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Me Monday: celebrate Australia Day? No damn way. And here’s why

An Australian flag, representing ties with England

A symbol of the ownership by England, and the star constellation called The Southern Cross #Australia #flag #changethedate #AustraliaDay @boneAndsilver

I emigrated to Australia in early January 1987, aged 20. Moved into a run-down three level terrace house in a dodgy inner suburb of Sydney, and began settling in to the new ways, sights and scents of my adopted home. The smell of sickly sweet mangoes rotting and fresh frangipani flowers still triggers memories of my first real Australian summer.

A national day of celebration was quickly upon me: January 26 is nominated as ‘Australia Day’, celebrating the first arrival of Captain Cook, who claimed this land for the British Crown. It’s a public holiday 3-day weekend, involving beer, barbecues, and ridiculous waving of the ugly Australian flag with patriotic pride.

That particular morning dawned hot, and outside our scruffy student home, on a wide street where the heat was already shimmering off the asphalt, folk began to gather in the park. There were banners, drums, didgeridoos, ochre body painting, and cardboard signs everywhere, plus lots of black.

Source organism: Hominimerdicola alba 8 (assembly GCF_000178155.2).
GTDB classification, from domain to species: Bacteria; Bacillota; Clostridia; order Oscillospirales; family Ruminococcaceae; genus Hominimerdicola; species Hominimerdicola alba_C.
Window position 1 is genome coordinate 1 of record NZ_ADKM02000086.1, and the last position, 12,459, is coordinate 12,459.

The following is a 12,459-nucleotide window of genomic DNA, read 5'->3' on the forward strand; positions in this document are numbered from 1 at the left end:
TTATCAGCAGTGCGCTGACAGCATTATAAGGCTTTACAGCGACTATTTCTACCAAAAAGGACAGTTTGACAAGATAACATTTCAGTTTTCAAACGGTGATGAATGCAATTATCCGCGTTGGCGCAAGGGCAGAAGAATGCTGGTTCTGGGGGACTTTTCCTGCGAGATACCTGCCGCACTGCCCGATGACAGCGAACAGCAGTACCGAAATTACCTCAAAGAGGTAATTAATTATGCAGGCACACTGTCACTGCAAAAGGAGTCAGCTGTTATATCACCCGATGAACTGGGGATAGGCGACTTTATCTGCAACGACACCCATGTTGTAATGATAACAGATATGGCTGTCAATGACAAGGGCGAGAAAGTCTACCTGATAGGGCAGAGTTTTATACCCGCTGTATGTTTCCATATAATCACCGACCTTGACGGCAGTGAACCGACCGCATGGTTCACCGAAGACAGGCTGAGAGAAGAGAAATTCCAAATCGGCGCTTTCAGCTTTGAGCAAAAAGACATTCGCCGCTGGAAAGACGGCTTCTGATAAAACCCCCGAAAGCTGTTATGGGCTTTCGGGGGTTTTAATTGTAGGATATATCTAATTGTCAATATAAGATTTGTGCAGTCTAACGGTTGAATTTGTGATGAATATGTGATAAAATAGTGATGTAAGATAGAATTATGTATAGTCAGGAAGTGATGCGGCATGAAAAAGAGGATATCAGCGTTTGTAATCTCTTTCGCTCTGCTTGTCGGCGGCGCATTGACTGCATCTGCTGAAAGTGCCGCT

Aboriginal flag for Invasion Day #Australia #AustraliaDay #changethedate #respect @boneAndsilver

Aboriginal flag for Invasion Day #Australia #AustraliaDay #changethedate #respect @boneAndsilver

Black armbands, black T-shirts, black flags, and of course black, brown, white, and pink faces. It was a peaceful protest parade.

Because for Australia’s indigenous population, it is a terrible day of mourning, and a reminder of the ‘sorry business’ which drenches their most recent history since Cook arrived.

Acts of murder, deliberate poisoning and introduction of diseases like Smallpox, plus the tortuous ongoing removal of children from their families:

“Official government estimates are that between one in ten and one in three indigenous Australian children were forcibly taken from their families and communities between 1910, and 1970, affecting all regions of the country.” – Wikipedia

[Have you seen ‘Rabbit Proof Fence’ ? Watch it as soon as you can please.]

And we’re supposed to celebrate that?? Even after only 3 weeks in town, I knew it was wrong.

There’s a big push now to move the date of Australia Day elsewhere, and I want to add my voice. Pick any one of the other 364 days, for god’s sake! How hard can it be? It’s been re-named Invasion Day or Survival Day by the Aboriginal and Torres Strait cultures, and is a time of sorrow and remembrance.